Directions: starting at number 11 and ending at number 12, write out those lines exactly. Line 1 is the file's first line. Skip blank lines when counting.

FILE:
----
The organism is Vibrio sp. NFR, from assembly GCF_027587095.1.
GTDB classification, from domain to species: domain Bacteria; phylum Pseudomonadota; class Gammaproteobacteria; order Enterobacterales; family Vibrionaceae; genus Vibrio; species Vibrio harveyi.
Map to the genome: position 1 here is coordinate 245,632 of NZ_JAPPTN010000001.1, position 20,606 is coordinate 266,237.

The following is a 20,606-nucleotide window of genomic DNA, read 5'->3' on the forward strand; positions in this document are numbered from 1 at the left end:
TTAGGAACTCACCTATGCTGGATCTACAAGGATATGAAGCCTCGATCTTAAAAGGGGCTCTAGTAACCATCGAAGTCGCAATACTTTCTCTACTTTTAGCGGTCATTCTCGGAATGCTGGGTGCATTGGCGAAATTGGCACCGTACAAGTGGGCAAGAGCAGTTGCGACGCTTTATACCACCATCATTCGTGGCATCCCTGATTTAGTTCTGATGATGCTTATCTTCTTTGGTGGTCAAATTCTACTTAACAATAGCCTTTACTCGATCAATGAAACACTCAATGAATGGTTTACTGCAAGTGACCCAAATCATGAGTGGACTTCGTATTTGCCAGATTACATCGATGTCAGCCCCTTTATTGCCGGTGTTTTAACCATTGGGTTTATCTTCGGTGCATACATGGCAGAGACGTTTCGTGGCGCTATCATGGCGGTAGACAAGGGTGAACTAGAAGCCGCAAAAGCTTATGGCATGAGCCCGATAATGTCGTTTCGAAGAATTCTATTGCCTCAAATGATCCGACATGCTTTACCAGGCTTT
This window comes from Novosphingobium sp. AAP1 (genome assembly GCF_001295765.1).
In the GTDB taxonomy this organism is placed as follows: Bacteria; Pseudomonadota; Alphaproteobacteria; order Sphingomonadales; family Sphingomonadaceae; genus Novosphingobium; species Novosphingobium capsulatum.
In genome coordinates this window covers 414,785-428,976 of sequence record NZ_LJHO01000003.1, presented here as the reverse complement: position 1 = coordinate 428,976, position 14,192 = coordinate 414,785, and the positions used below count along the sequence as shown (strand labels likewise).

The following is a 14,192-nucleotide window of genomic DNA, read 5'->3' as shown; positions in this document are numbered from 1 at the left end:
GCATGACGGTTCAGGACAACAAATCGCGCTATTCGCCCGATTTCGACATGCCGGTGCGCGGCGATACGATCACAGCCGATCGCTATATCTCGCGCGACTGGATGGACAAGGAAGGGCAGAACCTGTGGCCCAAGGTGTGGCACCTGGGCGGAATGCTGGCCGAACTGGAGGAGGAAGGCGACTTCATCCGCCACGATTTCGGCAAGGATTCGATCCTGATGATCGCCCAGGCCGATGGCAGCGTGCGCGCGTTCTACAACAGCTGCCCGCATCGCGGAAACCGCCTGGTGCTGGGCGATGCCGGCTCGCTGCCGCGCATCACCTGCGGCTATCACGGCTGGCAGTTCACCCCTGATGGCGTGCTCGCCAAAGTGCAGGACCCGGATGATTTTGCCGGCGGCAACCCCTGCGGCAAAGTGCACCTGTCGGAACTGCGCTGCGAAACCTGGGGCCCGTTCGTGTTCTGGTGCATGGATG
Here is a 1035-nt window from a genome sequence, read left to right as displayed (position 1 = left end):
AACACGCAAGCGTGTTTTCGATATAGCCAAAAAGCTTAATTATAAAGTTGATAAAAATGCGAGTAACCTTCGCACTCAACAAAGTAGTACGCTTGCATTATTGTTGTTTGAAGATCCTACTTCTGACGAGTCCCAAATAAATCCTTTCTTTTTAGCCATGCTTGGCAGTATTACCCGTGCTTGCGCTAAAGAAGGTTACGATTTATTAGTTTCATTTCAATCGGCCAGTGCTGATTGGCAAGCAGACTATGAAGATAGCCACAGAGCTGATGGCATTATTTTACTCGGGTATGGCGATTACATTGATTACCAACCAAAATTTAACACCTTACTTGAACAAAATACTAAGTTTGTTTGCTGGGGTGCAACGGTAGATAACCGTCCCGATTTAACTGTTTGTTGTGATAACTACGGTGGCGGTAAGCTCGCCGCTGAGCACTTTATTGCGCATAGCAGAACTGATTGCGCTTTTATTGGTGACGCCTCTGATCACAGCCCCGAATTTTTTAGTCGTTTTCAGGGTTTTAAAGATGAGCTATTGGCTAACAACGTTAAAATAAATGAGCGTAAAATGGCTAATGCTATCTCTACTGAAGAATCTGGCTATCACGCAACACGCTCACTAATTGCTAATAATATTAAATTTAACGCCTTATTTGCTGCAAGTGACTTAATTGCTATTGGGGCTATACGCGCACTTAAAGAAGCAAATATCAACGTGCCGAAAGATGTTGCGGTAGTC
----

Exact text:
Here is a 1035-nt window from a genome sequence, read left to right as displayed (position 1 = left end):
AACACGCAAGCGTGTTTTCGATATAGCCAAAAAGCTTAATTATAAAGTTGATAAAAATGCGAGTAACCTTCGCACTCAACAAAGTAGTACGCTTGCATTATTGTTGTTTGAAGATCCTACTTCTGACGAGTCCCAAATAAATCCTTTCTTTTTAGCCATGCTTGGCAGTATTACCCGTGCTTGCGCTAAAGAAGGTTACGATTTATTAGTTTCATTTCAATCGGCCAGTGCTGATTGGCAAGCAGACTATGAAGATAGCCACAGAGCTGATGGCATTATTTTACTCGGGTATGGCGATTACATTGATTACCAACCAAAATTTAACACCTTACTTGAACAAAATACTAAGTTTGTTTGCTGGGGTGCAACGGTAGATAACCGTCCCGATTTAACTGTTTGTTGTGATAACTACGGTGGCGGTAAGCTCGCCGCTGAGCACTTTATTGCGCATAGCAGAACTGATTGCGCTTTTATTGGTGACGCCTCTGATCACAGCCCCGAATTTTTTAGTCGTTTTCAGGGTTTTAAAGATGAGCTATTGGCTAACAACGTTAAAATAAATGAGCGTAAAATGGCTAATGCTATCTCTACTGAAGAATCTGGCTATCACGCAACACGCTCACTAATTGCTAATAATATTAAATTTAACGCCTTATTTGCTGCAAGTGACTTAATTGCTATTGGGGCTATACGCGCACTTAAAGAAGCAAATATCAACGTGCCGAAAGATGTTGCGGTAGTC